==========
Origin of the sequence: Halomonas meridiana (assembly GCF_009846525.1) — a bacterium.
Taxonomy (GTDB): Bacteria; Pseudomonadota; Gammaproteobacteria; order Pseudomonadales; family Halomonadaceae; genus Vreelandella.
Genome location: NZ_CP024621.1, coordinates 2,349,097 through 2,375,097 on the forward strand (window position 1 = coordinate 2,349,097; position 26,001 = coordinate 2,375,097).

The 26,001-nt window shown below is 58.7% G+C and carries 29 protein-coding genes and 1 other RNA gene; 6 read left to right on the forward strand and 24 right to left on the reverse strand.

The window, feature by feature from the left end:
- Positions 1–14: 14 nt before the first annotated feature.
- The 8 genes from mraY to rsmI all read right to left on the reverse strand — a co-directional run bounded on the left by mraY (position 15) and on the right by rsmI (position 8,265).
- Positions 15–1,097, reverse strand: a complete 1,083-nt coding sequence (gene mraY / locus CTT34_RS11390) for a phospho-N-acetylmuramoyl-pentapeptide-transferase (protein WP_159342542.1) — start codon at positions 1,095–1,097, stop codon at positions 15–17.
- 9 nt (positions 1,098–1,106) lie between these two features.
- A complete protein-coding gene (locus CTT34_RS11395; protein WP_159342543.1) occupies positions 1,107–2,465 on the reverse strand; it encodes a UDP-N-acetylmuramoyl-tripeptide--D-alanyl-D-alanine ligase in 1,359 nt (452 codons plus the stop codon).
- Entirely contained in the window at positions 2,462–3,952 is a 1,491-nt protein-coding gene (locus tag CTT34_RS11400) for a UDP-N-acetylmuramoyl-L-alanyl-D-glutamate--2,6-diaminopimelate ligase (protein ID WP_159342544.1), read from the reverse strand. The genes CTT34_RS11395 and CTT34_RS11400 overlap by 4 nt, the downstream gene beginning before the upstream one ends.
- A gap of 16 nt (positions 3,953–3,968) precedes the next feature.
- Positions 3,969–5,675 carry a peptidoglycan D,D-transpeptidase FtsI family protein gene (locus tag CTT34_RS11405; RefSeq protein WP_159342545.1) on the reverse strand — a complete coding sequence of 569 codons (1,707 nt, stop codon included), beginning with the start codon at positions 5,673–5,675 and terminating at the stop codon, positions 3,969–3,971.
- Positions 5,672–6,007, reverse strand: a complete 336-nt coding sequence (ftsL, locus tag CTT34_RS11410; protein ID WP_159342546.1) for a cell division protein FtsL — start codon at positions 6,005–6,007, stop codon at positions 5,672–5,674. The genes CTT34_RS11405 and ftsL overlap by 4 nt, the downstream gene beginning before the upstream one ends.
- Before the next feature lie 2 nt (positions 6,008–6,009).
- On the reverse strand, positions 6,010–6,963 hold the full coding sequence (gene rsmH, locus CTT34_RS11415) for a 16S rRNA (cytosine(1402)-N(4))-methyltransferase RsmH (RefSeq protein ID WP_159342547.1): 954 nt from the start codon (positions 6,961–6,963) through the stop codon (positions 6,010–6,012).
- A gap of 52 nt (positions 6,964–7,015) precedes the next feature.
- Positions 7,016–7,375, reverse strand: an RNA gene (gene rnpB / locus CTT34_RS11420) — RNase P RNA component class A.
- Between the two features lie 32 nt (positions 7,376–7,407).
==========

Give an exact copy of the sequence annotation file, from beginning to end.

Origin of the sequence: Halomonas meridiana (assembly GCF_009846525.1) — a bacterium.
Taxonomy (GTDB): Bacteria; Pseudomonadota; Gammaproteobacteria; order Pseudomonadales; family Halomonadaceae; genus Vreelandella.
Genome location: NZ_CP024621.1, coordinates 2,349,097 through 2,375,097 on the forward strand (window position 1 = coordinate 2,349,097; position 26,001 = coordinate 2,375,097).

The 26,001-nt window shown below is 58.7% G+C and carries 29 protein-coding genes and 1 other RNA gene; 6 read left to right on the forward strand and 24 right to left on the reverse strand.

The window, feature by feature from the left end:
- Positions 1–14: 14 nt before the first annotated feature.
- The 8 genes from mraY to rsmI all read right to left on the reverse strand — a co-directional run bounded on the left by mraY (position 15) and on the right by rsmI (position 8,265).
- Positions 15–1,097, reverse strand: a complete 1,083-nt coding sequence (gene mraY / locus CTT34_RS11390) for a phospho-N-acetylmuramoyl-pentapeptide-transferase (protein WP_159342542.1) — start codon at positions 1,095–1,097, stop codon at positions 15–17.
- 9 nt (positions 1,098–1,106) lie between these two features.
- A complete protein-coding gene (locus CTT34_RS11395; protein WP_159342543.1) occupies positions 1,107–2,465 on the reverse strand; it encodes a UDP-N-acetylmuramoyl-tripeptide--D-alanyl-D-alanine ligase in 1,359 nt (452 codons plus the stop codon).
- Entirely contained in the window at positions 2,462–3,952 is a 1,491-nt protein-coding gene (locus tag CTT34_RS11400) for a UDP-N-acetylmuramoyl-L-alanyl-D-glutamate--2,6-diaminopimelate ligase (protein ID WP_159342544.1), read from the reverse strand. The genes CTT34_RS11395 and CTT34_RS11400 overlap by 4 nt, the downstream gene beginning before the upstream one ends.
- A gap of 16 nt (positions 3,953–3,968) precedes the next feature.
- Positions 3,969–5,675 carry a peptidoglycan D,D-transpeptidase FtsI family protein gene (locus tag CTT34_RS11405; RefSeq protein WP_159342545.1) on the reverse strand — a complete coding sequence of 569 codons (1,707 nt, stop codon included), beginning with the start codon at positions 5,673–5,675 and terminating at the stop codon, positions 3,969–3,971.
- Positions 5,672–6,007, reverse strand: a complete 336-nt coding sequence (ftsL, locus tag CTT34_RS11410; protein ID WP_159342546.1) for a cell division protein FtsL — start codon at positions 6,005–6,007, stop codon at positions 5,672–5,674. The genes CTT34_RS11405 and ftsL overlap by 4 nt, the downstream gene beginning before the upstream one ends.
- Before the next feature lie 2 nt (positions 6,008–6,009).
- On the reverse strand, positions 6,010–6,963 hold the full coding sequence (gene rsmH, locus CTT34_RS11415) for a 16S rRNA (cytosine(1402)-N(4))-methyltransferase RsmH (RefSeq protein ID WP_159342547.1): 954 nt from the start codon (positions 6,961–6,963) through the stop codon (positions 6,010–6,012).
- A gap of 52 nt (positions 6,964–7,015) precedes the next feature.
- Positions 7,016–7,375, reverse strand: an RNA gene (gene rnpB / locus CTT34_RS11420) — RNase P RNA component class A.
- Between the two features lie 32 nt (positions 7,376–7,407).